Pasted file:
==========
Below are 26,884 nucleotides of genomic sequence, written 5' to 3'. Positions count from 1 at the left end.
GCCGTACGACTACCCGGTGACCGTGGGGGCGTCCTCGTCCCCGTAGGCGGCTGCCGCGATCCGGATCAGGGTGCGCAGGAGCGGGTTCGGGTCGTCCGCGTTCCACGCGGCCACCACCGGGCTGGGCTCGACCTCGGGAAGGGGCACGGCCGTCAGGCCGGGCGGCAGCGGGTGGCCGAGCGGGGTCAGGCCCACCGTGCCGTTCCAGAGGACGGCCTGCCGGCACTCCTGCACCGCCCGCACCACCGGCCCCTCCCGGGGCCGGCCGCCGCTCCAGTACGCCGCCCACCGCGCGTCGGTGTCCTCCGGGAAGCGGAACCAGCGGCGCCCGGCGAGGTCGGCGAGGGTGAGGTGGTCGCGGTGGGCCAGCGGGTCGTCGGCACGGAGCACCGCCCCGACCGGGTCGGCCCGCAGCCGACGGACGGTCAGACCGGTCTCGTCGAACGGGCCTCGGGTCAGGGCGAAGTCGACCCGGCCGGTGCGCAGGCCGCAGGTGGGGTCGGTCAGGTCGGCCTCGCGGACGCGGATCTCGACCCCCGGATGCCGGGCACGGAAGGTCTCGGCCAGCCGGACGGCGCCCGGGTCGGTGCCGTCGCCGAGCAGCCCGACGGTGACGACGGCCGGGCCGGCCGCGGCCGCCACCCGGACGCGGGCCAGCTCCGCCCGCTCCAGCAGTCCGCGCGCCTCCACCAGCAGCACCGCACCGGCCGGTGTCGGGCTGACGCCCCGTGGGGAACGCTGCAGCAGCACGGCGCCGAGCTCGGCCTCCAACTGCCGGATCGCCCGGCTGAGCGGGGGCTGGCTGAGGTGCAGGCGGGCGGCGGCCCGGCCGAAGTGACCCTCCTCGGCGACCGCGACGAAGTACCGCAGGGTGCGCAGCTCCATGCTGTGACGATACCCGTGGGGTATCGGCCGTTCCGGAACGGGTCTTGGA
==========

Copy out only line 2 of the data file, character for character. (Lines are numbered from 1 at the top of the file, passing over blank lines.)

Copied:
GCCGTACGACTACCCGGTGACCGTGGGGGCGTCCTCGTCCCCGTAGGCGGCTGCCGCGATCCGGATCAGGGTGCGCAGGAGCGGGTTCGGGTCGTCCGCGTTCCACGCGGCCACCACCGGGCTGGGCTCGACCTCGGGAAGGGGCACGGCCGTCAGGCCGGGCGGCAGCGGGTGGCCGAGCGGGGTCAGGCCCACCGTGCCGTTCCAGAGGACGGCCTGCCGGCACTCCTGCACCGCCCGCACCACCGGCCCCTCCCGGGGCCGGCCGCCGCTCCAGTACGCCGCCCACCGCGCGTCGGTGTCCTCCGGGAAGCGGAACCAGCGGCGCCCGGCGAGGTCGGCGAGGGTGAGGTGGTCGCGGTGGGCCAGCGGGTCGTCGGCACGGAGCACCGCCCCGACCGGGTCGGCCCGCAGCCGACGGACGGTCAGACCGGTCTCGTCGAACGGGCCTCGGGTCAGGGCGAAGTCGACCCGGCCGGTGCGCAGGCCGCAGGTGGGGTCGGTCAGGTCGGCCTCGCGGACGCGGATCTCGACCCCCGGATGCCGGGCACGGAAGGTCTCGGCCAGCCGGACGGCGCCCGGGTCGGTGCCGTCGCCGAGCAGCCCGACGGTGACGACGGCCGGGCCGGCCGCGGCCGCCACCCGGACGCGGGCCAGCTCCGCCCGCTCCAGCAGTCCGCGCGCCTCCACCAGCAGCACCGCACCGGCCGGTGTCGGGCTGACGCCCCGTGGGGAACGCTGCAGCAGCACGGCGCCGAGCTCGGCCTCCAACTGCCGGATCGCCCGGCTGAGCGGGGGCTGGCTGAGGTGCAGGCGGGCGGCGGCCCGGCCGAAGTGACCCTCCTCGGCGACCGCGACGAAGTACCGCAGGGTGCGCAGCTCCATGCTGTGACGATACCCGTGGGGTATCGGCCGTTCCGGAACGGGTCTTGGA